Mind training: Maria Sharapova’s pregame mindset

By Su

Maria Sharapova visited Thanyapura last year and spoke to us about how she gets in a good pregame mindset. The professional tennis player, who is ranked second in the world by the Women’s Tennis Association, uses a variety of techniques to train her mind before a match. In this video, Maria Sharapova talks about how she increases her focus and mental strength.

Video time stamps

0.18 – Ways of thinking pre-game

0.41 – Maria’s mindset going into matches

1.00 – How she changes her way of thinking after a few losses

1.30 – The importance of having a coach before a game

Key points

Every match is different for Maria Sharapova, especially when it comes to getting in a good pregame mindset. For her to prepare herself and get ‘In the Zone’, it takes a “different way of thinking or a different team” in every situation. When she steps onto that tennis court, Maria Sharapova has to be her best and has to let previous failures not get in the way of her goals. But it’s those fight or flight moments that Maria Sharapova says that she proves herself.

She said: “You are not always feeling 100% and your best. You have come off a few losses but those are the moments where you need to turn things around and really prove yourself.

“More to yourself than anyone else, is how far you can go mentally so that you can get to the next tournament and change the result around.”

But to Maria Sharapova, this pregame mindset changes every time, even though she plays the same tournaments year in, year out.

She added: “I think every situation requires a different way of thinking or different team. Not one particular situation is the same, even though we play the same tournaments. The results are always different, you are always facing up against different opponents and your mindset going into all of those matches is very different.”

Getting into that pregame mindset can involve doing anything from reading a book to listening to music or just spending time with loved ones. For the tennis superstar, it depends on the moment, game or what she feels like doing.

“Sometimes I read an inspiring book and something clicks in my mind, or sometimes I surround myself with just my family and just being in their surroundings helps,” she said.

“[We won’t] even talk about my profession or anything like that and it helps to calm me down, so when I go on the court I just feel free in myself. Coaches always see things from a particular side and notice some stuff that I don’t really see out there, so it just kind of depends [on the moment].”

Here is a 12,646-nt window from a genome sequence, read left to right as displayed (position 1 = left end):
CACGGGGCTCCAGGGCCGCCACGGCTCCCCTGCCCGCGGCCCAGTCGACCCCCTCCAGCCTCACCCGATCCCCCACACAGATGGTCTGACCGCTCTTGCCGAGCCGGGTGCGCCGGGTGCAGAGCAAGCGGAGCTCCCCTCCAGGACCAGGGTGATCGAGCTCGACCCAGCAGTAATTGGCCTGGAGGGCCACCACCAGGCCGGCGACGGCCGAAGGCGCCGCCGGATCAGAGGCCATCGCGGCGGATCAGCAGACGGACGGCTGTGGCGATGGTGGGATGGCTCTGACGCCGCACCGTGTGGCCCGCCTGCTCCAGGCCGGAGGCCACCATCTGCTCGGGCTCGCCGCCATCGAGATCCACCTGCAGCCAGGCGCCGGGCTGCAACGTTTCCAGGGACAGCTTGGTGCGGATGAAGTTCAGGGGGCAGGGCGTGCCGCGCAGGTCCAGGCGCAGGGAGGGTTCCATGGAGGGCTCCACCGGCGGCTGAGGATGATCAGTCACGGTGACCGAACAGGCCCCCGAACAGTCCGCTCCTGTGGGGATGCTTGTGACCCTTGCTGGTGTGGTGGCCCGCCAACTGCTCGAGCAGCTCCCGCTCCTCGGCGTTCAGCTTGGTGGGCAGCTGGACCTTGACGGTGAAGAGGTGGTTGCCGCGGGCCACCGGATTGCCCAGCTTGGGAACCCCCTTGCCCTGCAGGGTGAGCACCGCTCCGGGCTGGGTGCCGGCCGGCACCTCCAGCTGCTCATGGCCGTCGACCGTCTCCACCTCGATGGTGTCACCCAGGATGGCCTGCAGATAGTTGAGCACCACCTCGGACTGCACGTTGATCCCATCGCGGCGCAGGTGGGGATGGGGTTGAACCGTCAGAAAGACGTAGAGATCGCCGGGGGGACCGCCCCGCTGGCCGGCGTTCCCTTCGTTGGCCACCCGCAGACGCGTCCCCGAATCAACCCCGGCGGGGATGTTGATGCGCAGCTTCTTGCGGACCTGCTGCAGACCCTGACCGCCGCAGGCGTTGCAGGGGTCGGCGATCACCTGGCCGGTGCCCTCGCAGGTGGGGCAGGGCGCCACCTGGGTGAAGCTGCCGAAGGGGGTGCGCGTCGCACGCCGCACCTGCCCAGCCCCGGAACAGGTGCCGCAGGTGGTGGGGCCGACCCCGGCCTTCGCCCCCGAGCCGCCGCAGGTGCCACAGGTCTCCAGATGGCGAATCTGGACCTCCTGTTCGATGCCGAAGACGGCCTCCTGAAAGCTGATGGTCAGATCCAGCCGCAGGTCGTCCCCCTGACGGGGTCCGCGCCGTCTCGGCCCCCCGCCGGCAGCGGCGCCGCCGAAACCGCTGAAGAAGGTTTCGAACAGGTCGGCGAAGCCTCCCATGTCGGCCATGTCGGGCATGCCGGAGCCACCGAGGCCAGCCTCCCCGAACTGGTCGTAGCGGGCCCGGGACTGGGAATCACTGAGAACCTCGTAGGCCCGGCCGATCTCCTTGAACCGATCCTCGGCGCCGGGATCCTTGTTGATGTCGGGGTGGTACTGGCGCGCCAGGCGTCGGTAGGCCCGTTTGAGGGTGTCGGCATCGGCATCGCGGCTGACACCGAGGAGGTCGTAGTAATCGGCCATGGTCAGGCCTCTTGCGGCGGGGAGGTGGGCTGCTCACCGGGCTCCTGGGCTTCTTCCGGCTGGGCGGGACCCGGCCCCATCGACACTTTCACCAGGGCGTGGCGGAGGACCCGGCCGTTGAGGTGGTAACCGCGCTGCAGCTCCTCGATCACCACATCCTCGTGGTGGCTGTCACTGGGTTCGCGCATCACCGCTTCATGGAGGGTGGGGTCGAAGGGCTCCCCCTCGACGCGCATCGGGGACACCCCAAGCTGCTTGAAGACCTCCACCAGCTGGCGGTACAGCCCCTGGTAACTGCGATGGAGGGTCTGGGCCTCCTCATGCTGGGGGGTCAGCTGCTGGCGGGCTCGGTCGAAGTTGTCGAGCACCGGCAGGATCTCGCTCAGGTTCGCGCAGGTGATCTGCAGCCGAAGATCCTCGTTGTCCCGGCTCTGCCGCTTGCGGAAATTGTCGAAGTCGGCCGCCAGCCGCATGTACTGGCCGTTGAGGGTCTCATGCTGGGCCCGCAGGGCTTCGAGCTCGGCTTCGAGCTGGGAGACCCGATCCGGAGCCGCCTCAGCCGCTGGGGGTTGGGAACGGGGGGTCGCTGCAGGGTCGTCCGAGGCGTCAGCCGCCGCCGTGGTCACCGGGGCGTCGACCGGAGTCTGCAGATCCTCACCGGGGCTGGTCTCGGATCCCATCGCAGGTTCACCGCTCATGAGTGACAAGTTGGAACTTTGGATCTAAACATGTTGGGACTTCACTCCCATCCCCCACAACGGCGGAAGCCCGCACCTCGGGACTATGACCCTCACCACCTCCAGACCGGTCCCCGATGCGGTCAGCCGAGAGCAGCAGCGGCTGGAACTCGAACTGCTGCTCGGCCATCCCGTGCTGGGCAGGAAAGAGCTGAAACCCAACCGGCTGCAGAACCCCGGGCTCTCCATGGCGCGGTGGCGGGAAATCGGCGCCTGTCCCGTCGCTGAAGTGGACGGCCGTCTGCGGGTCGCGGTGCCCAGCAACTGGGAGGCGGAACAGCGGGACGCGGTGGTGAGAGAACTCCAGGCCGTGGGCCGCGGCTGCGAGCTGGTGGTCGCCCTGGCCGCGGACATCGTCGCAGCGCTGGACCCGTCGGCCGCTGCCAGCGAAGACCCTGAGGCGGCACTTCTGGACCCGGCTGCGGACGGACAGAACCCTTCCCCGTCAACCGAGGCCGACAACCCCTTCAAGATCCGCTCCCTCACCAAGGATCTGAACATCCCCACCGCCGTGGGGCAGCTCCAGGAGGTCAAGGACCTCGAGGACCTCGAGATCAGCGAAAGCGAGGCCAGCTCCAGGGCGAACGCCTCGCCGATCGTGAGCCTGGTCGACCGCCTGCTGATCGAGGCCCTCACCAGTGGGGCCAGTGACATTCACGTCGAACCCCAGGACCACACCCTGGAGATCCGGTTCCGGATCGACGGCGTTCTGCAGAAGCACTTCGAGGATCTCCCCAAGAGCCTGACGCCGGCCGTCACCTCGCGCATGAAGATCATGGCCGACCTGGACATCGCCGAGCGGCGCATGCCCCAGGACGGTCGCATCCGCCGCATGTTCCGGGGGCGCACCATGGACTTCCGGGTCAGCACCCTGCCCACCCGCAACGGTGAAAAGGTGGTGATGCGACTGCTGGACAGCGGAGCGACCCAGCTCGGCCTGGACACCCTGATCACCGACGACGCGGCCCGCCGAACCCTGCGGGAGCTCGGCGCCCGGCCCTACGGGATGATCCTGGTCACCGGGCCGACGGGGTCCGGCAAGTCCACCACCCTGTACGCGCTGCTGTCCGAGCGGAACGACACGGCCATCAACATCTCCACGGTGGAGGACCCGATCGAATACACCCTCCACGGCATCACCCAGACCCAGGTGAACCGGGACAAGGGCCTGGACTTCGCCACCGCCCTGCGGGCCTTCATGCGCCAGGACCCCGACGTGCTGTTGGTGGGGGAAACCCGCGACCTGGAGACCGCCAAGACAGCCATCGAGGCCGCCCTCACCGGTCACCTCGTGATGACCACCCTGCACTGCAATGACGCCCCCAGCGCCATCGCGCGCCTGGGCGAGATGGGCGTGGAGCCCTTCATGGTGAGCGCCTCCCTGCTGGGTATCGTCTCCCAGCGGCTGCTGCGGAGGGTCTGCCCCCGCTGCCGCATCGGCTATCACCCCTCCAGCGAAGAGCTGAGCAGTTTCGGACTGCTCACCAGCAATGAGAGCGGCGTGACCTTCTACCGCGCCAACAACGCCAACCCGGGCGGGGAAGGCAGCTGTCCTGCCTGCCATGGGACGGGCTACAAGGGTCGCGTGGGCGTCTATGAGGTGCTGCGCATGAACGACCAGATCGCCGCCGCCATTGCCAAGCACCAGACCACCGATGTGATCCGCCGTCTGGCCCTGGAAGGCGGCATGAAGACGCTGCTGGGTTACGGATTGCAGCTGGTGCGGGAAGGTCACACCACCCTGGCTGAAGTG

Maria Sharapova spent seven days training at Thanyapura Phuket last year, ahead of the BNP Paribas WTA Finals 2014 in Singapore. Thanyapura Phuket provided her with the best facilities for her to get in shape and get a positive pregame mindset.

She said: “It’s always nice to enter the grounds and know that this is where you will set your time and hours out of the day to commit to one particular thing in your career. Obviously you need the facility for that. You need to have everything around you. Whether it is from the start to the stretching for the sport that you are doing; or whether it is the recovery – a hot or ice cold bath – all that stuff goes into it, so it is really nice to be surrounded by all of that at Thanyapura.”

What is mind training for athletes?

Mind training for athletes is broken up into several aspects – the training mindset, the pregame mindset, overcoming fear, getting ‘In the Zone’, the mind that endures, post performance and dealing with injury or failure. In this blog post, the focus will be on the pregame mindset.

The pregame mindset

The pregame mindset involves having a pre-performance mindset, involving all the senses, being aware and increasing positive self talk. To have a pregame mindset, you must have a simple and consistent routine and then you will find yourself in the winner’s circle. The second part of this mindset involves all your senses and imagining how you can achieve your potential. If you believe it, you will see it – a characteristic of champions.

Athletes must be aware of the harmful images and thoughts in their minds so that they don’t let them affect their goal and their pregame mindset. This is hard because sometimes you don’t recognise them in the moment. Positive, motivational self-talk is another way to help train the mind and increase confidence. For example, “come on, you can do this”.

 

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About the Author

Pierre Gagnon practised concentration and insight meditation intensively from 2010 to 2012, then went on to study meditation at Wat Suan Mokkh with the venerable Ajahn Po from 2013 to 2015. As well as his own practice, he has coordinated meditation retreats in the south of Thailand which were attended by more than 1,000 people.

Having a great passion in the field of neuroscience, he likes to integrate these concepts into meditation practice. He believes that much of our life is lived resisting and defending against internal and external experiences that people perceive as threats. Through the development of concentration and meditation, we can insightfully see that all experiences are harmless and there is no need to defend of contract around them.  Pierre has experience coordinating concentration and insight meditation retreats, teaching the relationship that exists between Buddhism and neuroscience.

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